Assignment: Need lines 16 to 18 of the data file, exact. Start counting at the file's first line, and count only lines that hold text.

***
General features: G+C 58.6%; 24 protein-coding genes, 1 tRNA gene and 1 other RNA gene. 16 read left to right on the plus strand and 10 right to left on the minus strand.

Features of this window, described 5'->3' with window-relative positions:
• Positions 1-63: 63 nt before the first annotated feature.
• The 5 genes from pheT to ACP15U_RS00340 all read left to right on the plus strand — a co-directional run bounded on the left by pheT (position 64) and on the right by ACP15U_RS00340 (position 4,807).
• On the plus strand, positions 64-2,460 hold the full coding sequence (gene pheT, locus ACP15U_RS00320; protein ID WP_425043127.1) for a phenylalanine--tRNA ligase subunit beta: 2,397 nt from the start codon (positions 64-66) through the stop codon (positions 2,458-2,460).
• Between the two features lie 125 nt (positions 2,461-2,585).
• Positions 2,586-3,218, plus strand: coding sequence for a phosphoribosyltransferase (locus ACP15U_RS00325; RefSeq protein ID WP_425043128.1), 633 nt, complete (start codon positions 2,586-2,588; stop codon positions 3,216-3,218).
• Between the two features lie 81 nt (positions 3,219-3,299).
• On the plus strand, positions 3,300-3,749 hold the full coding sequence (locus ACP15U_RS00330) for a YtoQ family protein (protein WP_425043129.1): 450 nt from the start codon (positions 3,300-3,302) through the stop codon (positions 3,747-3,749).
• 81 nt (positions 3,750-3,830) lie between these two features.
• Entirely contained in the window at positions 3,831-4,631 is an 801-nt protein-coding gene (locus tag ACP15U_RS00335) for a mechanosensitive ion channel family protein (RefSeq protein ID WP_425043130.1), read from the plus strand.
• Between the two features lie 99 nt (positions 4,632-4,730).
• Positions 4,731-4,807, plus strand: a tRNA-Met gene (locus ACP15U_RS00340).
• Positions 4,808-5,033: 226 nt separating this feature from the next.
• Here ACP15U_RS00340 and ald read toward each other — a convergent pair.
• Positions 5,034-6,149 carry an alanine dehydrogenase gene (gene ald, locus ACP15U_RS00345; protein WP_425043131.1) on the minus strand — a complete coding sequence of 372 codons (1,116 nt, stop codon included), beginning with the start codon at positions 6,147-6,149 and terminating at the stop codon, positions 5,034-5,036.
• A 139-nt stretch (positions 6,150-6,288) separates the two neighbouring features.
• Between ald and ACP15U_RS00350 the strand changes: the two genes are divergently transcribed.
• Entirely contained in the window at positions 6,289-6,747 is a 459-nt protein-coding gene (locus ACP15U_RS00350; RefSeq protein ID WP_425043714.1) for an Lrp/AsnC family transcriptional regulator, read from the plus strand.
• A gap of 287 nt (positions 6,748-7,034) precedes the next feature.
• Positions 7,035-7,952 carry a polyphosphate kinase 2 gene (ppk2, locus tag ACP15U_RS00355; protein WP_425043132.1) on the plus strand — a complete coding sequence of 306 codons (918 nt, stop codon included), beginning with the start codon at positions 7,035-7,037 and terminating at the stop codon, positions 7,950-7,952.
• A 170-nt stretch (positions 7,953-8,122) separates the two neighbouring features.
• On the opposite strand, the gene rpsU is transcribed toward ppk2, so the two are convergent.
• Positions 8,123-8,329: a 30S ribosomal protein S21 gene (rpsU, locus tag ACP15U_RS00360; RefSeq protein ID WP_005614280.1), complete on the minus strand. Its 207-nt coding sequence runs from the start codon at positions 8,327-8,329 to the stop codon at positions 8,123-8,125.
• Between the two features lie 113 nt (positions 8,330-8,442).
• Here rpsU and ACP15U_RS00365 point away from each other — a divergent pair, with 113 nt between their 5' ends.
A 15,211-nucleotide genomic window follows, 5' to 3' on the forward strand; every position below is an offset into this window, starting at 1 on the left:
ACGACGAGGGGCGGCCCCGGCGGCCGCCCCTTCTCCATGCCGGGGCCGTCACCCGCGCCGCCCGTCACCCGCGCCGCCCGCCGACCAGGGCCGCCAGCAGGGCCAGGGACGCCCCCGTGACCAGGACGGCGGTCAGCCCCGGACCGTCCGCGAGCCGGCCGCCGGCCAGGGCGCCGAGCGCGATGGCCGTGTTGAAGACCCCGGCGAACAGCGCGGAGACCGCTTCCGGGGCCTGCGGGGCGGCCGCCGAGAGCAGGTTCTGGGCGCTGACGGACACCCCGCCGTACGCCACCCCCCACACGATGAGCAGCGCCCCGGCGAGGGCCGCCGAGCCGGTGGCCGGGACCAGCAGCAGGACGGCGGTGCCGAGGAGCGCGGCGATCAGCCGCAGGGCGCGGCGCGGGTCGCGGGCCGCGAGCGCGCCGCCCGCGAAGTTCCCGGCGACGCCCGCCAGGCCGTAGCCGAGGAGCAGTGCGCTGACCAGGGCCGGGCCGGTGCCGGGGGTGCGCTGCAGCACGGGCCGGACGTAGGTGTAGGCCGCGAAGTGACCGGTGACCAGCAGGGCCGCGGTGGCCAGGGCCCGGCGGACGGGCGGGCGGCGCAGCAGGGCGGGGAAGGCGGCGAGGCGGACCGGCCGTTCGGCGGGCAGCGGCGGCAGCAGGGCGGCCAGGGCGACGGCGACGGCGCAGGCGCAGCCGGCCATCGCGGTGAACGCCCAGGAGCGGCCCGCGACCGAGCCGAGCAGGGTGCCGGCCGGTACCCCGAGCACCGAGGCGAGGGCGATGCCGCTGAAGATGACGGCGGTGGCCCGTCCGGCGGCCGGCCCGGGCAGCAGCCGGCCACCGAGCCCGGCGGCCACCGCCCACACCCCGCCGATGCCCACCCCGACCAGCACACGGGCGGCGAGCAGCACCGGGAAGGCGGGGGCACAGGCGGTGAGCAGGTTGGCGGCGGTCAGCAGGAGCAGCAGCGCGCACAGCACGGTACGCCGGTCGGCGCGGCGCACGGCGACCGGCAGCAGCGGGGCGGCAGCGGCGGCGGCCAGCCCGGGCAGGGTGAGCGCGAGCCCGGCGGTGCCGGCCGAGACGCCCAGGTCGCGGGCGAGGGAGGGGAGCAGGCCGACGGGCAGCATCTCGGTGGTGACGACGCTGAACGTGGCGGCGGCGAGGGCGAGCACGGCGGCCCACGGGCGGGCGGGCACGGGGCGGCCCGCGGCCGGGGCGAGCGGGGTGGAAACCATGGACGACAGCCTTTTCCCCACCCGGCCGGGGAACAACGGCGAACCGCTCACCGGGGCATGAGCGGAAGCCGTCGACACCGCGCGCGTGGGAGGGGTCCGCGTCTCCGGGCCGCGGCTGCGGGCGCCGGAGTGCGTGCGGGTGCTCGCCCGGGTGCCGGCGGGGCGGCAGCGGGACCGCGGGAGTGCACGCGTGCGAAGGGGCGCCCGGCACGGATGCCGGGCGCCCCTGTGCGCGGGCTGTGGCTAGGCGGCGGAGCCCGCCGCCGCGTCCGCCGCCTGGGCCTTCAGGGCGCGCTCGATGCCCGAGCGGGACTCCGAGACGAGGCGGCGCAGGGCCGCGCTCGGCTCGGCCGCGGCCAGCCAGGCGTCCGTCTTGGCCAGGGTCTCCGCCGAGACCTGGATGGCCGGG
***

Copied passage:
• Positions 5,034-6,149 carry an alanine dehydrogenase gene (gene ald, locus ACP15U_RS00345; protein WP_425043131.1) on the minus strand — a complete coding sequence of 372 codons (1,116 nt, stop codon included), beginning with the start codon at positions 6,147-6,149 and terminating at the stop codon, positions 5,034-5,036.
• A 139-nt stretch (positions 6,150-6,288) separates the two neighbouring features.
• Between ald and ACP15U_RS00350 the strand changes: the two genes are divergently transcribed.